I fancy myself intelligent but find that as I get older I like music that is much stupider than what I used to listen to. This song makes me feel happy. I like that its only lyrics are "Uh huh uh huh huh huh huh huh huh uh huh uh huh huh huh huh huh huh huh that's the way a woman is". There are some other words as well but they are only there to fill in the song until we get to the good "Uh huh uh huh" bit again. You certainly get absolutely no insight into the way a woman is. But you can't argue against a good rhythmn and a good tune. The fact that it makes no sense is irrelevant. In fact, it is probably something to be celebrated. I like that it reminds me of when I first heard music, and what I heard was the overall sound of the record. How loud were the drums, how noisy were the guitars, what was the singer's tone of voice like. This is what was important then and all songs could have gone "Uh huh uh huh huh huh huh huh" for all I cared.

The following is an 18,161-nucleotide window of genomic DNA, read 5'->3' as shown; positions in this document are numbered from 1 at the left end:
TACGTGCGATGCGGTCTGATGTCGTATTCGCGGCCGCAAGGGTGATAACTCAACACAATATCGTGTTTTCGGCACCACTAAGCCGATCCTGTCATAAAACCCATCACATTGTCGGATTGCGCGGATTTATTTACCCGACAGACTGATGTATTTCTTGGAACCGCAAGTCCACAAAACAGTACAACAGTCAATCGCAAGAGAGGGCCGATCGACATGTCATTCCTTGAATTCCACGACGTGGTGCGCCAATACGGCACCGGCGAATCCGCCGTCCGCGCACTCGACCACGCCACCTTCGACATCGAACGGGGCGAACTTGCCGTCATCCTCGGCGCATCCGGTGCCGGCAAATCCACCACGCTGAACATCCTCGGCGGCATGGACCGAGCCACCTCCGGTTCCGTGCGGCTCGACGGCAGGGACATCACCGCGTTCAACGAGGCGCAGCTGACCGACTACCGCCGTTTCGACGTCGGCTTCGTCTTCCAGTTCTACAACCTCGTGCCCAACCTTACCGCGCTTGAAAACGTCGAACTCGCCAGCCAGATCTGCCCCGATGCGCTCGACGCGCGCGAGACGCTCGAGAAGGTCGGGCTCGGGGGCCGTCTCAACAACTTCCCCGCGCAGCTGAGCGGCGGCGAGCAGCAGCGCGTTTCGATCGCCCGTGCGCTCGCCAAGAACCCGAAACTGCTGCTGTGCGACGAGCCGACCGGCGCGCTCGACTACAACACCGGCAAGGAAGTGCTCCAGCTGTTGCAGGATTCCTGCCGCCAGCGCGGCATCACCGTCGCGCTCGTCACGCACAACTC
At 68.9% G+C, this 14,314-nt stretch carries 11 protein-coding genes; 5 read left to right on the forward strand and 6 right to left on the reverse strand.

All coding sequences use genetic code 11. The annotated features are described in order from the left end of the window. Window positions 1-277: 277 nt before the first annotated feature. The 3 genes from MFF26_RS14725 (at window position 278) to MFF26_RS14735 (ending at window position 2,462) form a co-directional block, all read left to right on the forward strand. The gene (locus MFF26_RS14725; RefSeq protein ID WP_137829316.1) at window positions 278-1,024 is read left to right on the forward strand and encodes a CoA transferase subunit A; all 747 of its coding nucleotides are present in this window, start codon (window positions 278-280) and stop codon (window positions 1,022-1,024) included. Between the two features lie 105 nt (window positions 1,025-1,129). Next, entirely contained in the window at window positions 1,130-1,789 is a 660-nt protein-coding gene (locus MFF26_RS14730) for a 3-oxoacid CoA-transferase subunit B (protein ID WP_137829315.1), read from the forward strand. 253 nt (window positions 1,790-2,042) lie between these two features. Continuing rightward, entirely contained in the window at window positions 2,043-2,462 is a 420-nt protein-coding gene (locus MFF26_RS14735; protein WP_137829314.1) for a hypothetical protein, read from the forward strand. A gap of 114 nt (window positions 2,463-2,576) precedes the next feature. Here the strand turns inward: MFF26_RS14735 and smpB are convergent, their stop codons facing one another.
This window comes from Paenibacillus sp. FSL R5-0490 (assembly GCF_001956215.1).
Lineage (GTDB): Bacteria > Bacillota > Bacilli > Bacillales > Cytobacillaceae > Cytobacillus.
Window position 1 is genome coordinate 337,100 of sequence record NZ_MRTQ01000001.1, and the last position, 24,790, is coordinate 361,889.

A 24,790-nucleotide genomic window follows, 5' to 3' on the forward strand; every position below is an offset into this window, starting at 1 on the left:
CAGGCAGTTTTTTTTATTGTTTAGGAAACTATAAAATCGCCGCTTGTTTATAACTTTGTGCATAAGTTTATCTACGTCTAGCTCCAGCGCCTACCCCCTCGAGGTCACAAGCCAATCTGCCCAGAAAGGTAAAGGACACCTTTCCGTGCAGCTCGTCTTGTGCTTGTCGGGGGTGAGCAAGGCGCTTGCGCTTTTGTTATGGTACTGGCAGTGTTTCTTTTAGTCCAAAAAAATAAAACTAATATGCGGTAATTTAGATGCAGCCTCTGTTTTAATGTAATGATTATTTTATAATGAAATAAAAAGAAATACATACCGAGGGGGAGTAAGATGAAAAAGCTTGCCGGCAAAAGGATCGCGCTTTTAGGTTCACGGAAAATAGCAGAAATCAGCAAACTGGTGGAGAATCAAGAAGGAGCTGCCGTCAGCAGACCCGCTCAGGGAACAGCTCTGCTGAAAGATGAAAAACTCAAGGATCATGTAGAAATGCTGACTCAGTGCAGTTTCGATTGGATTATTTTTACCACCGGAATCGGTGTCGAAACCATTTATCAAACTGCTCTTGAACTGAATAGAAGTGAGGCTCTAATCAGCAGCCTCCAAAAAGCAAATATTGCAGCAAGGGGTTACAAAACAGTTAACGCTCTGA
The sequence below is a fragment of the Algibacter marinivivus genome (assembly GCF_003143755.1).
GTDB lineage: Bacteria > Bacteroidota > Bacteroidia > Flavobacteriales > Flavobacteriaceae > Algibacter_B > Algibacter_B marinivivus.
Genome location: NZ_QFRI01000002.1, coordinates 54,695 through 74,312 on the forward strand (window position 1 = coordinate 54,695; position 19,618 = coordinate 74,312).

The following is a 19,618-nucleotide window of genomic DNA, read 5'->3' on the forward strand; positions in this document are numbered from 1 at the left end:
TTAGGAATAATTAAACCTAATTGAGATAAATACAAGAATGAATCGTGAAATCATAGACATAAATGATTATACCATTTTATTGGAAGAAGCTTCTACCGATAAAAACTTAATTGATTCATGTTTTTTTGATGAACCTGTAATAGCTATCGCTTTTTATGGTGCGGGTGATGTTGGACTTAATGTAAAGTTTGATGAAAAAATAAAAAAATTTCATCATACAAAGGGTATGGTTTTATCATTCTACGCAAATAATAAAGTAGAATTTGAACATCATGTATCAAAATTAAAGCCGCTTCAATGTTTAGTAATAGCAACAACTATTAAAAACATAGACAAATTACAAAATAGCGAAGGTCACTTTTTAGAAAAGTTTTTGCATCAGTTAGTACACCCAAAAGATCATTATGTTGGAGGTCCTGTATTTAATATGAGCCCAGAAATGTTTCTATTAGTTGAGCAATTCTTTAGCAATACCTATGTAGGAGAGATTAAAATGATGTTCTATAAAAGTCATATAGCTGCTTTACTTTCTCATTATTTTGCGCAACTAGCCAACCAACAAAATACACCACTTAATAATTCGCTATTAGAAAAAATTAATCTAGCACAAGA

The Rose of Allendale

I fancy myself as growing up immersed in the music of the North East but know that probably is not as true as I would like. I fancy that I learnt this song in school but I suspect I actually first heard Nic Jones' version on John Peel in 1977. This is my favourite version of this song, by the Copper family from Rottingdean. People assume that this is a Scottish or Irish song but Allendale is just outside Hexham. People also assume that this is a traditional song but it was written in the 1840s by two blokes. However, through the folk tradition a Victorian composition set in a tiny village in Northumberland is passed down by a family of East Sussex agricultural workers.

This is dedicated to my beautiful wife who will illustrate the song for you. Her middle name is Mary, which has relevance to the song, as you will see. I have a particular attachment for the final verse. Not the stuff about Africa's burning sands, obviously, but the stuff about my life being a wilderness.

My life has been a wilderness
unblessed by fortune's gale,
had fate not linked my lot to hers
the rose of Allendale.

Monday, 21 November 2011

One Night Only

I fancy myself a singer but this is a real singer. This is my daughter singing on the radio. She is an actress too. All kinds of people can act but very few people can sing like this.

She must get it from her mother.

Friday, 18 November 2011

Live at the Acropolis